Raymond A. Wood Foundation Named Grantee of Chan Zuckerberg Initiative Rare As One Network

HomeNewsRaymond A. Wood Foundation Named Grantee of Chan Zuckerberg Initiative Rare As One Network



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Ocean City, MD — It was announced today that the Raymond A. Wood Foundation (RAWF), a patient-led, rare disease advocacy organization for survivors of hypothalamic-pituitary brain tumors, has been selected as a grantee of the Chan Zuckerberg Initiative (CZI) Rare As One Network, aimed at supporting and lifting up the work that patient communities are doing to drive progress in the fight against rare diseases. 

Founded in 2017 to empower hypothalamic-pituitary brain tumor survivors with an improved quality of life by providing access to education, technology, and evolving treatments, RAWF is one of 20 organizations joining the 30 that were selected in the first cycle of this initiative. The $600,000 grant issued over a three-year period will aid RAWF and the other new recipients in: 1) advancing the development of an international, patient-led collaborative research network in their individual disease area of focus, 2) strengthening their organizational capacity, 3) convening their communities, and 4) aligning patients and researchers towards shared priorities.

Specifically, RAWF seeks to build a collective around the rare brain tumor, craniopharyngioma. This tumor — while benign — can grow and invade important structures (the closely linked hypothalamus and pituitary gland) deep within the brain that control much of the body’s function. Harvey Cushing, the ‘father of modern neurosurgery,’ actually declared it “the most formidable of intracranial tumors.” Diagnosis delays further complicate treatment, which can result in endocrine system dysfunction, challenging medical conditions, and cognitive impairment. Collaboration between patients, researchers, and clinicians is critical to opening doors for better treatment outcomes and ongoing care management.

“As a translational and clinical researcher, being able to partner with a strong advocacy organization like RAWF gives us much greater chances of success,” said Dr. Shana McCormack, Neuroendocrinologist at Children’s Hospital of Philadelphia (CHOP) and member of RAWF’s Scientific Advisory Board. “Moreover, a network of multi-disciplinary researchers ensures we will continue to advance the field together, and at an even faster pace. As part of the CZI Rare As One Network, RAWF will build even more valuable resources in service of its important mission.”

CZI recognizes that the diagnostic odyssey is a pressing challenge faced by rare disease communities as they seek to build strong, diverse, and inclusive communities, as well as move science forward towards the development of treatments and cures for all those impacted by the disease. As a result, this second cycle of funds placed additional emphasis on the potential to address diagnosis-related research challenges and the importance of addressing diversity and inclusion in those efforts.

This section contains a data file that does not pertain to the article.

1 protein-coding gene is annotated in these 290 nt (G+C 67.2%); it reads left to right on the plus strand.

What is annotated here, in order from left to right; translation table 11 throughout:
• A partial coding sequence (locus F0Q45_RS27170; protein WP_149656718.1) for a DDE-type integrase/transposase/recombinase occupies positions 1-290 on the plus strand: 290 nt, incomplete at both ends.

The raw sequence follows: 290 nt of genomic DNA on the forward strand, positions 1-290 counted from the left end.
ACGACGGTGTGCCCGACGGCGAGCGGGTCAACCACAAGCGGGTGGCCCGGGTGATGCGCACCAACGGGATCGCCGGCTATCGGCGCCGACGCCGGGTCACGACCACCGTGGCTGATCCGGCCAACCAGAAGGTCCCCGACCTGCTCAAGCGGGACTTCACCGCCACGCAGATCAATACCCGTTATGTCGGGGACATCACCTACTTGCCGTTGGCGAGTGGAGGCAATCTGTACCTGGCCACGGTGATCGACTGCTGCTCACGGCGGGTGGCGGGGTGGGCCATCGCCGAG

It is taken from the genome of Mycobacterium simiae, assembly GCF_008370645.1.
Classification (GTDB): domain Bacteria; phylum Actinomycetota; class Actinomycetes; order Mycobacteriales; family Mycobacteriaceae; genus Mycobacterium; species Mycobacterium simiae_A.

“Having the honor to be a part of the Rare As One Network could not have happened at a better time,” said Amy Wood, RAWF Executive Director. “This will allow us to grow and strengthen our network of patients and researchers to find solutions and reach underserved populations that could likely use the resources and support we provide.”

CZI Head of Science Cori Bargmann continued, “For biomedical research in rare diseases to advance quickly and effectively, patients must be full partners with scientists and clinicians in research. We’re proud to expand our cohort of Rare As One grantees and further support the rare disease ecosystem as we work towards diagnosis, treatments, and cures together.” View the full list of grantees.

About the Raymond A. Wood Foundation 

RAWF was founded by Shawn and Amy Wood after the diagnosis of their son, Alex, at age four (now eleven) with the rare brain tumor, craniopharyngioma. Emergency brain surgery to treat the tumor resulted in a host of other challenging conditions, which the Woods soon learned lacked adequate research and support. RAWF is continuing to address critical, unmet needs of hypothalamic-pituitary brain tumor survivors and their families by spearheading projects including the development of an at-home sodium meter for survivors suffering from diabetes insipidus (DI), while providing educational opportunities including a yearly Pituitary Brain Tumor Conference done in partnership with CHOP. RAWF also works to raise awareness of the lifelong challenges of these brain tumors —most recently by hosting a patient listening session with the FDA on hypothalamic obesity, one of the subsequent rare conditions that can result from these tumors — to help open pathways to treatment innovation.